The last half of the twentieth century has seen the emergence of literary theory as a new discipline. As with any body of scholarship, various schools of thought exist, and sometimes conflict, within it. I.R. Makaryk has compiled a welcome guide to the field. Accessible and jargon-free, the Encyclopedia of Contemporary Literary Theory provides lucid, concise explanations of myriad approaches to literature that have arisen over the past forty years. Some 170 scholars from around the world have contributed their expertise to this volume. Their work is organized into three parts. In Part I, forty evaluative essays examine the historical and cultural context out of which new schools of and approaches to literature arose. The essays also discuss the uses and limitations of the various schools, and the key issues they address. Part II focuses on individual theorists. It provides a more detailed picture of the network of scholars not always easily pigeonholed into the categories of Part I. This second section analyses the individual achievements, as well as the influence, of specific scholars, and places them in a larger critical context. Part III deals with the vocabulary of literary theory. It identifies significant, complex terms, places them in context, and explains their origins and use. Accessibility is a key feature of the work. By avoiding jargon, providing mini-bibliographies, and cross-referencing throughout, Makaryk has provided an indispensable tool for literary theorists and historians and for all scholars and students of contemporary criticism and culture.
Author: Mary Jewett Gaiser Professor of English William E Cain
Publisher: Bucknell University Press
Category: Literary Criticism
This volume presents eleven new essays that reveal how significant nineteenth-and twentieth-century writers have drawn from, and in some cases, opposed major trends in philosophy. Essays in this collection deal with Tennyson, Coleridge, Woolf, Faulkner, De Quincey, Beckett, romance as a genre, the state of contemporary literary theory as shaped by the writings of Wittgenstein, Ricoeur and Derrida, and other topics.
Through close analysis of texts, cultural and civic communities, and intellectual history, the papers in this collection, for the first time, propose a dynamic relationship between rhetoric and medicine as discourses and disciplines of cure in early modern Europe. Although the range of theoretical approaches and methodologies represented here is diverse, the essays collectively explore the theories and practices, innovations and interventions, that underwrite the shared concerns of medicine, moral philosophy, and rhetoric: care and consolation, reading, policy, and rectitude, signinference, selfhood, and autonomy-all developed and refined at the intersection of areas of inquiry usually thought distinct. From Italy to England, from the sixteenth through to the mid-eighteenth century, early modern moral philosophers and essayists, rhetoricians and physicians investigated the passions and persuasion, vulnerability and volubility, theoretical intervention and practical therapy in the dramas, narratives, and disciplines of public and private cure. The essays are relevant to a wide range of readers, including cultural, literary, and intellectual historians, historians of medicine and philosophy, and scholars of rhetoric.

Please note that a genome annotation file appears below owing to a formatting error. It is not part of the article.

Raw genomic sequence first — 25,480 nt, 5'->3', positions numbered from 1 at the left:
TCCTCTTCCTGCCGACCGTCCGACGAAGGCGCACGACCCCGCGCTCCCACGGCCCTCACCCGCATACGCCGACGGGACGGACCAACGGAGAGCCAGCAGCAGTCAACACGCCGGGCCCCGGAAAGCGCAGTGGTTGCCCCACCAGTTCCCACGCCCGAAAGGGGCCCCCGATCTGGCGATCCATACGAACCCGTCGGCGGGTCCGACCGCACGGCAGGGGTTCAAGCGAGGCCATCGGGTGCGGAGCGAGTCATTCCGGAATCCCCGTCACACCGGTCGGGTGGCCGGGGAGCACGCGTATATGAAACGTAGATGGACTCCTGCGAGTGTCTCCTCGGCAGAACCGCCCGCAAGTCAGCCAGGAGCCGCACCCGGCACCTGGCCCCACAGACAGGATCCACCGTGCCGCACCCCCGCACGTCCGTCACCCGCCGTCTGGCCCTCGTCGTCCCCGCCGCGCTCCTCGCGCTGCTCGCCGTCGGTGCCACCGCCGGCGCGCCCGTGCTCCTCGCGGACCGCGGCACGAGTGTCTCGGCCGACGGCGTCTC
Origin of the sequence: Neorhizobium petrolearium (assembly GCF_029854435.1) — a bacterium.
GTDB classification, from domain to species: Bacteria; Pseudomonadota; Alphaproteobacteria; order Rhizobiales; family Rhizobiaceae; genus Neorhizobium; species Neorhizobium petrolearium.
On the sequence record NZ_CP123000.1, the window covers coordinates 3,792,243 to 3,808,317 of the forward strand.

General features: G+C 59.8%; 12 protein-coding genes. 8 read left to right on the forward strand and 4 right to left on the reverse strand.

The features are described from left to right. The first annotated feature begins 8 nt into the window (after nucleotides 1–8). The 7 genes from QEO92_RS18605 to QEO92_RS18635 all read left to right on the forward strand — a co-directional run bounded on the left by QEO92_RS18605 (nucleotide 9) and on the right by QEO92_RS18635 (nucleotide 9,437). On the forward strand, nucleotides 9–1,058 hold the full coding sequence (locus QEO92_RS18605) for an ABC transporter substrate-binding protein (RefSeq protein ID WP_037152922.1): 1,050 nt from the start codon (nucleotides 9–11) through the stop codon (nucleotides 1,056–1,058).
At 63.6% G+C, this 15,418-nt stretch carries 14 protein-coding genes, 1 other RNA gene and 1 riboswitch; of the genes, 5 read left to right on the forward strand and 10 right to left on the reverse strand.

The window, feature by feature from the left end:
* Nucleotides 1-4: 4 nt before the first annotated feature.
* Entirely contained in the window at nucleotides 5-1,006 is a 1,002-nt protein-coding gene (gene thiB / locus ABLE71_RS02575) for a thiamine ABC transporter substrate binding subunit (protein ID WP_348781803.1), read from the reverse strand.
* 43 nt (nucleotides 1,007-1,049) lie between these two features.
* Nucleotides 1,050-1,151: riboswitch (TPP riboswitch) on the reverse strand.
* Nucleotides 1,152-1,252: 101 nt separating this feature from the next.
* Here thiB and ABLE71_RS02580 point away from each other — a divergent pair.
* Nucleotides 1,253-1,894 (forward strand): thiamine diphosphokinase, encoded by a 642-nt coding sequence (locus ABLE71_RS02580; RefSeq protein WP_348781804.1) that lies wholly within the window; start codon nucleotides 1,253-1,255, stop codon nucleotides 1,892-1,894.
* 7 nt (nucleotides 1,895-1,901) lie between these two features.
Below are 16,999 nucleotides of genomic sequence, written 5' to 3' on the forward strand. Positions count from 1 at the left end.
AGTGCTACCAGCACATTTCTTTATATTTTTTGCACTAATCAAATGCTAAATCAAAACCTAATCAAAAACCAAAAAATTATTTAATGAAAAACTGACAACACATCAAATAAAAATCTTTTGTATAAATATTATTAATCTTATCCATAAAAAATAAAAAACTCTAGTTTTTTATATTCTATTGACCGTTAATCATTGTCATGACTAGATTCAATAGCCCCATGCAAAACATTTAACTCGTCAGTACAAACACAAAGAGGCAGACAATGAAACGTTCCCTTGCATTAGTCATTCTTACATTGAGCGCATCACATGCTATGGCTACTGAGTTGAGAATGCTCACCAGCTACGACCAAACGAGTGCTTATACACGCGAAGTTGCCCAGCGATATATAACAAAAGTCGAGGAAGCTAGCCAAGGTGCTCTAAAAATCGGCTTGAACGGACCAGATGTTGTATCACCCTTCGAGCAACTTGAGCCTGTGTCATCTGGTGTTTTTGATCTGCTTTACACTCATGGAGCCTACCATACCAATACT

Beginning with approaches familiar to students and then gradually introducing schools of criticism that are more challenging, THEORY INTO PRACTICE provides extensive step-by-step guidance for writing literary analyses from each of the critical perspectives. This brief, practical introduction to literary theory explores core literary theories in a unique chronological format and includes an anthology of relevant fiction, poetry, and nonfiction to help bring those theories to life for students. Remarkably readable and engaging, the text makes even complex concepts manageable for those beginning to think about literary theory, and example analyses for each type of criticism show how real students have applied the theories to works included in the anthology. Now updated with the latest scholarship, including a full discussion of Ecocriticism and increased emphasis on American multicultural approaches, THEORY INTO PRACTICE provides an essential foundation for thoughtful and effective literary analysis. Important Notice: Media content referenced within the product description or the product text may not be available in the ebook version.